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    Transmission loss analysis for boat propulsion unit noise shield
    (2023) Cruz Sánchez, Constanza Montserrat; Chalmers tekniska högskola / Institutionen för mekanik och maritima vetenskaper; Chalmers University of Technology / Department of Mechanics and Maritime Sciences; Johansson, Håkan; Brauer, Samuel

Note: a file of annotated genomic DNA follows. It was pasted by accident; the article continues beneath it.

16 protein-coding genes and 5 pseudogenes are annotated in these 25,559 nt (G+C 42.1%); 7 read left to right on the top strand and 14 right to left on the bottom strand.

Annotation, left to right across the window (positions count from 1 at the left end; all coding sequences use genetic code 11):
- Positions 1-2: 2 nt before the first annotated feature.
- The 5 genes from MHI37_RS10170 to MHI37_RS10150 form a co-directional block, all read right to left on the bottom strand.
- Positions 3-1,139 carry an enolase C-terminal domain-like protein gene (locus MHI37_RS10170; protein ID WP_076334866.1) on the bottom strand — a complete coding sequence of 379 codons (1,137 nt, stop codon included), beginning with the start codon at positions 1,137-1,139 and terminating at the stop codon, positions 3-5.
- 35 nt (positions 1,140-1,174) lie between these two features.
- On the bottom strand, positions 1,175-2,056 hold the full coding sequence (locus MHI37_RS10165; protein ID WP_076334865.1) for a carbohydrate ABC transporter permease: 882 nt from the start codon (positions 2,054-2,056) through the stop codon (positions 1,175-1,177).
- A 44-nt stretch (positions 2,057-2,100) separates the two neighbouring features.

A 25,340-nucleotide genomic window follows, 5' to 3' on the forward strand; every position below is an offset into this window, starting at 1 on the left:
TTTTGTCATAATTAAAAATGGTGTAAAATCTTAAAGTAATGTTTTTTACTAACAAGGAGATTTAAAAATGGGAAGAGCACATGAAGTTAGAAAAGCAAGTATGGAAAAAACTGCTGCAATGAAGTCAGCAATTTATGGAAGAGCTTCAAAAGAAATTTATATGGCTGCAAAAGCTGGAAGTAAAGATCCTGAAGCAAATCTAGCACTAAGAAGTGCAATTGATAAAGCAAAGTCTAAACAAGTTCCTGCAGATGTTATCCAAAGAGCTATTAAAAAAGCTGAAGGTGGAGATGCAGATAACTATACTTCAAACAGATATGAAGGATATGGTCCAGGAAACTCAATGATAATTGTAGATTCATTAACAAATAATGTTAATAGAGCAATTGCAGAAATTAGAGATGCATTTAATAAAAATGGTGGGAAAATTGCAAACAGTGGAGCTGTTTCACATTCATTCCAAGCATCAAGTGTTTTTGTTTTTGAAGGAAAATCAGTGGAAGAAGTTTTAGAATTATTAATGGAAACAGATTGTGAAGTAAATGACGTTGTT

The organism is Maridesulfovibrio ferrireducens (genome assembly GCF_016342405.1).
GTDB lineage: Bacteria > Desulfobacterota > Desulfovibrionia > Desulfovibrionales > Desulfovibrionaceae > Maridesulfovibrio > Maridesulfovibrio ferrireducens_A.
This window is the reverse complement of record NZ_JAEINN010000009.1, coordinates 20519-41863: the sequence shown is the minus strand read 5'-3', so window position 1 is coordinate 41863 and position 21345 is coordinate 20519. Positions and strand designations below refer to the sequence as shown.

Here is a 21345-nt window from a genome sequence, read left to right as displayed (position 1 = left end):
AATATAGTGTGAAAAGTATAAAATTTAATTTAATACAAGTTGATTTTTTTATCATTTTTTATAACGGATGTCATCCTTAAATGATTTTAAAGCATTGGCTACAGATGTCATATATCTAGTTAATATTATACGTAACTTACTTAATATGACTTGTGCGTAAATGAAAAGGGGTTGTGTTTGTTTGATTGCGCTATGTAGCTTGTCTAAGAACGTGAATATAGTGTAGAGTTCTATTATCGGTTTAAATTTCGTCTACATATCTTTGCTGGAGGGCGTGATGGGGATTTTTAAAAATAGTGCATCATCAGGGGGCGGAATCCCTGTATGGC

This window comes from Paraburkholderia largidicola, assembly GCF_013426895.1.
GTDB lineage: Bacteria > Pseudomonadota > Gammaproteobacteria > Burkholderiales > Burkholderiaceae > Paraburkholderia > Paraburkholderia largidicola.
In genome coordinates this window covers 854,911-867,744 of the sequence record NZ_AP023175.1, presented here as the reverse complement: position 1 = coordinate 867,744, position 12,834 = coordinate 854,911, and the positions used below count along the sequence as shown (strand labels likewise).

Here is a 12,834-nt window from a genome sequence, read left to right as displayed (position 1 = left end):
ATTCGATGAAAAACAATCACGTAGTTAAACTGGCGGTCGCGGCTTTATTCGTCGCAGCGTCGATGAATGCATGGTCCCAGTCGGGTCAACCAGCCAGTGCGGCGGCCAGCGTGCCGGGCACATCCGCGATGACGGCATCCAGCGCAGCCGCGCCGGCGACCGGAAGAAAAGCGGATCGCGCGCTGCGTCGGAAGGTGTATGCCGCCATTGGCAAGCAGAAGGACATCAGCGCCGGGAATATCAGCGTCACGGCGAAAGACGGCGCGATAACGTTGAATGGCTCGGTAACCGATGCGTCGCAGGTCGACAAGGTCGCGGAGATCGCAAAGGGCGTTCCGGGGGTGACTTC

The transition from a diesel engine to an electric engine represents a significant step towards achieving greater sustainability in maritime vessels. However, this conversion can expose tonal noise from the Integrated Propulsion System (IPS) component of a boat propulsion system. Therefore, the main objective of this thesis project is to develop a methodology for assessing sound transmission loss (TL) in components that incorporate absorbent materials as passive noise control measures. The TL model was constructed using Actran software. The model consisted of a twolayered system composed by wood and foam in combination with a monopole source. Simulations were conducted in a semi-anechoic chamber setup. Two mathematical models, namely the Johnson-Champoux-Allard (JCA) model and the Miki model, were employed to study sound propagation in porous media and evaluate their impact on defining acoustic parameters. In order to determine the flow resistivity of any material when the acoustic properties are unknown, sound absorption and impedance theories were employed within an impedance tube model. The results demonstrated that accurately defining the complete acoustic parameters in the JCA model is crucial for obtaining reliable results. Furthermore, for accurate prediction of flow resistivity using either sound absorption or impedance values as inputs, impedance measurements must be performed utilizing the Miki model. The TL results exhibited a good correlation between the physical measurements and the simulations conducted in Actran, using both the Miki Model and JCA model. However, it should be noted that since the Miki model has only one material parameter, it is more sensitive to changes in flow resistivity compared to the JCA model. Consequently, variations in flow resistivity can have a substantial impact on the results and must be carefully considered in the analysis and in the design process.